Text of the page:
The second was less orchestrated, but perhaps more heartfelt. I was asked to lead a team event for a marketing team. In the preparatory work for this event, what became clear was that the morale of the team was at an all time low. There was a single reason. Though the Marketing Director, who was the immediate boss of the team, was well liked and respected, the Group Director, to whom he reported was all over the team with what can only be described as abusive behaviour. I made a recommendation that the real answer to this team's issues was in working with the Group Director. His ego, however, prevented this. Perhaps predictable. The Marketing Director asked me to help him, by creating an environment where the team could take, as he put it "an emotional and motivational shower". The Group Director was not physically present for the event, though his malign presence filtered into every discussion. Lets call him Dylan. It was Dylan this, Dylan that, Dylan the other. Realising that the team could not move on without really expressing its feelings, I adopted the empty chair approach, except I filled the chair by playing the part of Dylan. I remember I had a big sign saying DYLAN in front of me and I invited team members to approach me and say what they felt they really wanted to say.
They didn't need the sign. For the next - I'm guessing - hour or so, they each approached me with a level of hatred and anger which I would have thought impossible in a normal workplace.
"How dare you pick your feet in front of me."
"How dare you make rules for us, criticise us for breaking them but flagrantly break them yourself"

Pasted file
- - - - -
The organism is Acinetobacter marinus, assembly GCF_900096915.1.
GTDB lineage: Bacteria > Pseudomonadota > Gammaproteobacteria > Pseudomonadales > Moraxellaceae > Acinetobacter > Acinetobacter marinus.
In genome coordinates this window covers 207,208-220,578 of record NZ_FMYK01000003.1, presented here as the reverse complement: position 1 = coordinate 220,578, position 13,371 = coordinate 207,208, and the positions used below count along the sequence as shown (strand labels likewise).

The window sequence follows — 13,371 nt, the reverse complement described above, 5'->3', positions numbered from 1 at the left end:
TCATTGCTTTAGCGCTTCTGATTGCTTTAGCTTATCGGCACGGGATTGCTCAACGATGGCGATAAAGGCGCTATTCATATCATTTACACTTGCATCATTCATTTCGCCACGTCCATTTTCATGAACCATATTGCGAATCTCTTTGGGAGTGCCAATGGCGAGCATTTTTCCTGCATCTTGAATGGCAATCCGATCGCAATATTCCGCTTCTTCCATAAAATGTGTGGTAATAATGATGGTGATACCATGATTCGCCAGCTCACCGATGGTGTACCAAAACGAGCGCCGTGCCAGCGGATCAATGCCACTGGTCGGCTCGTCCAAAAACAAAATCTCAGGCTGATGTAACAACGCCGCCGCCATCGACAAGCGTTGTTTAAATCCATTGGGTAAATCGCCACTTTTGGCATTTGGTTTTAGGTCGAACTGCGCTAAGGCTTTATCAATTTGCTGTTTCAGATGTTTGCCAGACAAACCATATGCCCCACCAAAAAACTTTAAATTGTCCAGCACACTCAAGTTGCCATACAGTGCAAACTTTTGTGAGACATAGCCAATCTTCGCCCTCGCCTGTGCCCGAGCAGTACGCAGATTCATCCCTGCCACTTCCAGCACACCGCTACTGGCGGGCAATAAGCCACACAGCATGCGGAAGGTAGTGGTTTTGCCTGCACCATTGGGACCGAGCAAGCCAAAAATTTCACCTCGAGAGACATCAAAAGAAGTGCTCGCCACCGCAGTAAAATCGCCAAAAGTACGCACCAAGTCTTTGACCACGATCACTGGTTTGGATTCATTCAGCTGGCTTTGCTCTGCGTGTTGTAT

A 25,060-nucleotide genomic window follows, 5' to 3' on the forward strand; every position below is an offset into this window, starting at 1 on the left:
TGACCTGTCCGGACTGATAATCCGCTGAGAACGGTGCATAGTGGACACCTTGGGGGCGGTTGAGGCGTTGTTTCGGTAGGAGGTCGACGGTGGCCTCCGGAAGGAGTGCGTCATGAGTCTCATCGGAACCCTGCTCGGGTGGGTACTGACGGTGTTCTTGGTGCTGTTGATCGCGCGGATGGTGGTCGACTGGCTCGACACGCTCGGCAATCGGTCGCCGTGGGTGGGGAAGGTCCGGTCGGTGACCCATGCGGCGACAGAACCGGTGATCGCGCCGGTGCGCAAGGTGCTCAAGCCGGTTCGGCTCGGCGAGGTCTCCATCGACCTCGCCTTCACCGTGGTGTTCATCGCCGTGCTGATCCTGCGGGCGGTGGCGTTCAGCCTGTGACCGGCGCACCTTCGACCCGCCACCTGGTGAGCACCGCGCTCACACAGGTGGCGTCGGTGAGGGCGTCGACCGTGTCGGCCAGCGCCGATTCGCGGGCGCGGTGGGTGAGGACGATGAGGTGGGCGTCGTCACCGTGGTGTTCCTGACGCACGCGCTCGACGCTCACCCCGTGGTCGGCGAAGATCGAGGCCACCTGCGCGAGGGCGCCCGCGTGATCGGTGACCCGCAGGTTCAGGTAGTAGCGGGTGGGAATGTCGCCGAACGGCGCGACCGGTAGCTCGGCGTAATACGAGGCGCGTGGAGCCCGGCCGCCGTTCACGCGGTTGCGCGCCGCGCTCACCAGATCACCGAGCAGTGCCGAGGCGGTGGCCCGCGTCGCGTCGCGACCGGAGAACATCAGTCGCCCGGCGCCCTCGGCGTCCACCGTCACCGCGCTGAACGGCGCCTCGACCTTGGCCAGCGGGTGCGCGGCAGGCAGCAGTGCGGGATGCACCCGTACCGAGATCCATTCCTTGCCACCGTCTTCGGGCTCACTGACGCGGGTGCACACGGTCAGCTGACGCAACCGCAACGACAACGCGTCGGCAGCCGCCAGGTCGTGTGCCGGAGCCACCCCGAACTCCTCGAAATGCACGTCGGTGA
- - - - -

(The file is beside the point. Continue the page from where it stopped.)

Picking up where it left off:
"How dare you shout and swear at me."
"You treat me with utter disrespect, you sad little fuck."
"You are a total fuckwit. I wish you were dead."

Within three months the entire team, including the Marketing Director, had resigned. The Company ignored this, and backed the golden boy - their Group Director. He went on no doubt to abuse another team.
Did I feel I had done a good job?
I've sometimes wondered. Complacency in my job is inappropriate.

Monday, 14 November 2011


OK I'm joining the WI.

But there is a great, unexpected pleasure in making new things.

Today it's yogurt.

I would never have even thought about making it myself but it is incredibly easy, and again one finds an excitement and pleasure in the construction of something new and magical.

Simmer milk. Let it cool till tepid. Add a bit of live yogurt (4 / 5 spoonfuls per litre). Leave on kitchen worktop overnight. It'll then be yogurt. Stick in the fridge and use across a week. When you want more yogurt, use your own yogurt and add to milk in the same way. Completely self sustaining system. Marvellous.

With nuts and honey, an absolute organic treat.

Sunday, 13 November 2011


If you come to Berry Towers you are unlikely to get served a curry. I don't know why. It doesn't somehow seem hospitable enough. But today, the Missus was in a curry sort of a mood, and we had friends coming for lunch who are well known curryholics. So I turned my mind to matters spicy.
I've never made Bombay potatoes before. I think I've probably never even eaten them. But I had a hunch that proper roasties Bombay stylee could prove a winner. I was right. I feel unreasonably chuffed with myself for the result. Here's how.
Take King Eds. Peel em. Par boil. Drain off water. Shake em in the pan, adding a spoon or two of flour and seasoning.
Put oil in a roasting pan. More than you think is decent. Heat it up for three or four minutes. Then add two or three spoonfuls of curry paste, mixing this into the oil. I used Patak's Tikka. Take the drained spuds. Turn each individually in the oil / curry mixture. Chop two onions roughly and chuck em in. Roast for about forty minutes. About five or six minutes from the end, chop coriander and mint and toss this across the top.
Serve with yoghurt. And a cold Becks.
Listen to mmmmms, oooohs and aaahs.
Encourage naughty scraping of the pan's delicious burned on crunchy / spicy bits.